I look forward to reading the report in total but I think any market community knows that focusing on healthy food is a very good indicator of the willingness for behavior change. Of course, I’d be interested to see how many participated in incentive campaigns and/or shopped at farmers markets with their SNAP dollars.
Berkowitz’s study looked at roughly 4,400 low-income adults, about 40% of whom were on SNAP. When Berkowitz’s team compared how much the average person in each group was spending on health care, they found the SNAP group spent about $1,400 less per year.
For comparison, the average single adult on SNAP receives about $1,500 a year in benefits.
A total of 4447 participants (2567 women and 1880 men) were enrolled in the study, mean (SE) age, 42.7 (0.5) years; 1889 were SNAP participants, and 2558 were not. Compared with other low-income adults, SNAP participants were younger (mean [SE] age, 40.3 [0.6] vs 44.1 [0.7] years), more likely to have public insurance or be uninsured (84.9% vs 67.7%), and more likely to be disabled (24.2% vs 10.6%) (P < .001 for all). In age- and gender-adjusted models, health care expenditures between those who did and did not participate in SNAP were similar (difference, $34; 95% CI, −$1097 to $1165). In fully adjusted models, SNAP was associated with lower estimated annual health care expenditures (−$1409; 95% CI, −$2694 to −$125). Sensitivity analyses were consistent with these results, also indicating that SNAP participation was associated with significantly lower estimated expenditures.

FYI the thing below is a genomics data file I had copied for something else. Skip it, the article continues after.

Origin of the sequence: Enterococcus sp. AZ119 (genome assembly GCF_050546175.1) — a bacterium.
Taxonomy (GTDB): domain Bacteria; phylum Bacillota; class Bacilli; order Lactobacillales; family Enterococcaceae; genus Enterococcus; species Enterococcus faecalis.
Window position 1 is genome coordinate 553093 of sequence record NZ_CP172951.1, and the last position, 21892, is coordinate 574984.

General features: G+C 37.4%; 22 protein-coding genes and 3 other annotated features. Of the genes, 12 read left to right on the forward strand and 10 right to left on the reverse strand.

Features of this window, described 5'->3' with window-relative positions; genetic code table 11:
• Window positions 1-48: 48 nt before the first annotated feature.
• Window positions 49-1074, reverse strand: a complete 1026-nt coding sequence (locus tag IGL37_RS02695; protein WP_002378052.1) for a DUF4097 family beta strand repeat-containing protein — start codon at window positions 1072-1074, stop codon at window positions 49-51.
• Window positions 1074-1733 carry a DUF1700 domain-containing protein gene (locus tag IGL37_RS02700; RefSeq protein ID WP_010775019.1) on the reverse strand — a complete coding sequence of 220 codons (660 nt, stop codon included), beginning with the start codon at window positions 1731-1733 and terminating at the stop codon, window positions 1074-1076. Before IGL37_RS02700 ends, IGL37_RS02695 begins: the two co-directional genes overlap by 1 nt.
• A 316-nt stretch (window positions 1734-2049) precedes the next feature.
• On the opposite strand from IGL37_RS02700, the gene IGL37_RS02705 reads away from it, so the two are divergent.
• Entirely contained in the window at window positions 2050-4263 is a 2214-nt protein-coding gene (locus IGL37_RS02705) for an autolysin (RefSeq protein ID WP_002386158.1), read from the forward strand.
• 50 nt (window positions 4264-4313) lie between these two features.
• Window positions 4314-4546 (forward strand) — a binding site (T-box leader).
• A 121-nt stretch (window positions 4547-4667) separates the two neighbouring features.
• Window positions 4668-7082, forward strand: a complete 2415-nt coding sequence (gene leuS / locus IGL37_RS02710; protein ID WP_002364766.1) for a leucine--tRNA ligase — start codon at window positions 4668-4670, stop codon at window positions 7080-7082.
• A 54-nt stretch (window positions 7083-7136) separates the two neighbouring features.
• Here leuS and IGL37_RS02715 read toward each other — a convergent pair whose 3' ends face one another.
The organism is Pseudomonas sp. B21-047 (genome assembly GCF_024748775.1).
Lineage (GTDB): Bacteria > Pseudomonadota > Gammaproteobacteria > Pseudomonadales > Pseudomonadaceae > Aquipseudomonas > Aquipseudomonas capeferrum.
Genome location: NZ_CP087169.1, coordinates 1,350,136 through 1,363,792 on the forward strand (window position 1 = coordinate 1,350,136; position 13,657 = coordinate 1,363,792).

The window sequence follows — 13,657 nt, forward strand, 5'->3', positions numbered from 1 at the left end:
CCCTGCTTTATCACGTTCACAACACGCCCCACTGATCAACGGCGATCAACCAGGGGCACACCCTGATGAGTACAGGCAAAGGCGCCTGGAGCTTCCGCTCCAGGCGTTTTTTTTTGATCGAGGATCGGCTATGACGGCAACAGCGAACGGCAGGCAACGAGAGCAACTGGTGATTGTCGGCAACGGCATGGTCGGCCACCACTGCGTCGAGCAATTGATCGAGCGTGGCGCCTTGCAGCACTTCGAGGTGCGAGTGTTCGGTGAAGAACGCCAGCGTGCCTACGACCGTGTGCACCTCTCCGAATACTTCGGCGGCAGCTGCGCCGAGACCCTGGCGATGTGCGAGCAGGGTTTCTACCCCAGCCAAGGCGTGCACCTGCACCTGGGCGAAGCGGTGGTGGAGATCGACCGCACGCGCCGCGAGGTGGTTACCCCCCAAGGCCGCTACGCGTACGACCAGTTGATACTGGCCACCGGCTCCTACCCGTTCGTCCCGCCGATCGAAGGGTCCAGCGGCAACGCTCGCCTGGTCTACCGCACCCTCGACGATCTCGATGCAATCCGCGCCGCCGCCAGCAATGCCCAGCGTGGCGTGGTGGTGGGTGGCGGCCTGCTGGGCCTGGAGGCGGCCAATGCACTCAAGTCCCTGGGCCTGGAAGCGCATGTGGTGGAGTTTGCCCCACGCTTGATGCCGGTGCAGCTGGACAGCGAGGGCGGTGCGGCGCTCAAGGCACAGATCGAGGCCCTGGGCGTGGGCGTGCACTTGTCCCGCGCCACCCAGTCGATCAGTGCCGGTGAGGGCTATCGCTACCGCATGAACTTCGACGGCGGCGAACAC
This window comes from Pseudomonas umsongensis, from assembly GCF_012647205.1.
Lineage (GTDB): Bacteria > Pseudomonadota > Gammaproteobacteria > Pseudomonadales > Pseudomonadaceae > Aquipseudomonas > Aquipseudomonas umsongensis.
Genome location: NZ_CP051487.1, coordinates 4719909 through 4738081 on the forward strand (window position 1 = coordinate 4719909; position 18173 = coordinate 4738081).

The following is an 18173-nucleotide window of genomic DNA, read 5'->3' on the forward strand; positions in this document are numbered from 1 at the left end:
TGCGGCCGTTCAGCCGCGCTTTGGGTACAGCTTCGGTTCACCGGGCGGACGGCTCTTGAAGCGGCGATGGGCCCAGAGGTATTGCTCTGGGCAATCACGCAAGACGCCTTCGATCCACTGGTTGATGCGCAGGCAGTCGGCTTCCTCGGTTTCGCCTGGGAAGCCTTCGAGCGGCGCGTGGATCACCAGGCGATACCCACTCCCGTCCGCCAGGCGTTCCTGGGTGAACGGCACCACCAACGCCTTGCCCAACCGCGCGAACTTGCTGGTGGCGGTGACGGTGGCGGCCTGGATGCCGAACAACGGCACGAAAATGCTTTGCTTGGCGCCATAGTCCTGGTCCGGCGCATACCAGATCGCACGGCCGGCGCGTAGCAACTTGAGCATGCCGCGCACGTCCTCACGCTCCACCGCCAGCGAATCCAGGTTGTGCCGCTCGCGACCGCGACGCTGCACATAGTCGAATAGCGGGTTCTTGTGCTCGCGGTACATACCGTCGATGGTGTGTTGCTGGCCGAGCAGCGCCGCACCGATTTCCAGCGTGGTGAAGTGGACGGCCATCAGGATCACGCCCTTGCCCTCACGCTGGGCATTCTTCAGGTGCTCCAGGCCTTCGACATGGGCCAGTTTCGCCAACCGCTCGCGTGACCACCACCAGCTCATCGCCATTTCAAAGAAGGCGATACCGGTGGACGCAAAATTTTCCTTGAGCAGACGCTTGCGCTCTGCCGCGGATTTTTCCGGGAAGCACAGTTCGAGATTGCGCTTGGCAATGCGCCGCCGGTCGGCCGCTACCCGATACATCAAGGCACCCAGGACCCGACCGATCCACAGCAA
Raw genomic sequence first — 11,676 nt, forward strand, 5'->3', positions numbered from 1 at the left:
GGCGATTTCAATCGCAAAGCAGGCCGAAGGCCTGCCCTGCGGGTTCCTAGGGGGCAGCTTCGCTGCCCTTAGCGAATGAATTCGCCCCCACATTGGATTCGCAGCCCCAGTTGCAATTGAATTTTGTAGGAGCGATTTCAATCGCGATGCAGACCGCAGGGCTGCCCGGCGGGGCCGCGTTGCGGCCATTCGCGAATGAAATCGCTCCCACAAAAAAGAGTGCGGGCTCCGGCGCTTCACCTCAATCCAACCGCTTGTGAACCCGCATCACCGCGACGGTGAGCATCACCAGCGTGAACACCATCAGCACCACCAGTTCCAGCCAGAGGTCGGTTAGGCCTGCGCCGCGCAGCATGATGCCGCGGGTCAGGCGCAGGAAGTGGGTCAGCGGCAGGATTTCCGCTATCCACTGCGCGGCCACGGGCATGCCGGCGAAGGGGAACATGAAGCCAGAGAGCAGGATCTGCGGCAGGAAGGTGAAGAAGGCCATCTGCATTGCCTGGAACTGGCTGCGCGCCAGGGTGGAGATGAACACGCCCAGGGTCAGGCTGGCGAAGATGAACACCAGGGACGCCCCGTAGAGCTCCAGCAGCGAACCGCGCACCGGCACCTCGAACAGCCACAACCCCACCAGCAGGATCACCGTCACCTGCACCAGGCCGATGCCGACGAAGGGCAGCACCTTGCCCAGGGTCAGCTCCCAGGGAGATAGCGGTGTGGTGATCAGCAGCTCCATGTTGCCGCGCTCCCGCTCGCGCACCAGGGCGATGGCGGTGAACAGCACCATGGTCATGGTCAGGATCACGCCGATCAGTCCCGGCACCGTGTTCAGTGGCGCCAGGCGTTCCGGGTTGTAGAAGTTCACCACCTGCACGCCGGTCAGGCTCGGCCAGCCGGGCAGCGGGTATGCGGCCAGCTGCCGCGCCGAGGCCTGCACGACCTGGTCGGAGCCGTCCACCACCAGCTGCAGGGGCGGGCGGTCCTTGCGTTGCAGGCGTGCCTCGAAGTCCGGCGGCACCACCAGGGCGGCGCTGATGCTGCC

In case anyone needs convincing:
Diet is the second highest risk factor for early death after smoking. Other high risks are high blood glucose which can lead to diabetes, high blood pressure, high body mass index (BMI) which is a measure of obesity, and high total cholesterol. All of these can be related to eating the wrong foods, although there are also other causes.